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A publication from Medium on personal development.


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Making good decisions requires having time and space to think

Illustration: Darius Foroux

Jesse Livermore is considered the best stock trader in history. He was the inspiration for one of the most famous books on trading, Reminiscences of a Stock Operator, published in 1923. He was a true pioneer of stock trading and brought his profession to a new level in the early 21st century by dedicating his whole life to trading.

His habits were unique for his time. He had laser focus from 9:30 a.m., when the market opened, until 4 p.m., when the final bell rang. …

Should you pay off your loans faster or start putting money in the market?

Illustration: Bull’s Eye/Getty Images

Whether to invest while you’re paying off student loans is a fiercely debated topic in the personal finance world. It’s about half a step below the “should you be allowed to splurge on nonessentials when you have debt” debate. (I vote yes, with moderation.)

Truthfully, the answer is simple: Yes, you should be investing when you have student loans.

Now, buckle up for some actual number crunching. It’s the only way to make a compelling case for why it’s in your best interest to start investing before paying off student loans.

Credit card debt vs. student loan debt

There’s a significant difference between investing when you’re carrying…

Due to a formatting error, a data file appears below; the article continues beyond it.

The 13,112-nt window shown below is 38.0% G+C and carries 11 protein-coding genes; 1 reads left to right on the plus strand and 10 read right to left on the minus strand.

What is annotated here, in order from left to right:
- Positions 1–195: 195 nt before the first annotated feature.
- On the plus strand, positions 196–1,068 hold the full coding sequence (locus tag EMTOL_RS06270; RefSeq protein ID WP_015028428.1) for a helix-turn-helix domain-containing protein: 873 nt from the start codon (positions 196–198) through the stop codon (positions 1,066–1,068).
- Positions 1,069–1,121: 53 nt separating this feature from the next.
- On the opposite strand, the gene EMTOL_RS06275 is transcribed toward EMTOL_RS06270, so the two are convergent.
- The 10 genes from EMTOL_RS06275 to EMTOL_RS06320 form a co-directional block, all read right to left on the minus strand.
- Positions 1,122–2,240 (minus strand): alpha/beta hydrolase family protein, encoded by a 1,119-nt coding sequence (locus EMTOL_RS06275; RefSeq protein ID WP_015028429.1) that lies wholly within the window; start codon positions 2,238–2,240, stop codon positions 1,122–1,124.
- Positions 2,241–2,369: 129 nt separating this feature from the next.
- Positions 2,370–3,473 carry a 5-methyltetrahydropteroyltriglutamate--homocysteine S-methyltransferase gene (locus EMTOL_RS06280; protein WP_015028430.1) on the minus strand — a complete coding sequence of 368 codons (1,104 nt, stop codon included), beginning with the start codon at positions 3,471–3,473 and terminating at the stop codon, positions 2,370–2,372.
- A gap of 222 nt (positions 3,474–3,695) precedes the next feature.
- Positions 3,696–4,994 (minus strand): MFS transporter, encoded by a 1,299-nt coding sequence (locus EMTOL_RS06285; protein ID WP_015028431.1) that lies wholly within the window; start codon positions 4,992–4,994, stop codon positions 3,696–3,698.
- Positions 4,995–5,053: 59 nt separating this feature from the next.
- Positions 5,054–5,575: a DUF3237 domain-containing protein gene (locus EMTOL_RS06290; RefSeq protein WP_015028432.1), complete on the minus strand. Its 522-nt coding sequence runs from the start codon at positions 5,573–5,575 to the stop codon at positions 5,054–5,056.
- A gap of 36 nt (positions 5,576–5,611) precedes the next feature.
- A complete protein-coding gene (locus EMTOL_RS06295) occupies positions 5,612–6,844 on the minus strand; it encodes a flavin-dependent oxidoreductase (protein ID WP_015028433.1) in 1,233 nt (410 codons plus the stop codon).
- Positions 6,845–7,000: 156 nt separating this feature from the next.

Experts predict an economic downturn within the next few years. Here’s how to make sure you’re ready.

Photo: Shana Novak/Getty

A recession is coming. I don’t have a crystal ball to predict the exact date, but still, I can tell you with absolute certainty that one will occur, because that’s just how the economic cycle works: After periods of growth, there are recessions. And with the stock market’s current and historic bull run of nearly 10 years, many people are predicting that we should all be bracing ourselves (and our bank accounts) for a downturn within the next few years.

Let’s start with the bad news: There’s only so much bracing you can do.“You really can’t make finances recession-proof, particularly…

Joint Accounts

How to talk about sharing the burden for individual savings goals

Illustration: Laurie Rollitt

Dear Joint Accounts,

My boyfriend works part-time and doesn’t make much money, by choice — he’s a computer scientist and electrical engineer by training, so he could be making much more if he wanted to. I work full-time and currently make about twice as much as he does. We plan on moving in together in the next few years, once all our kids are out of the house, and I think he should take on more work to make our salaries more equitable.

The conundrum: His retirement account is fully funded due to the many years he spent at stressful…


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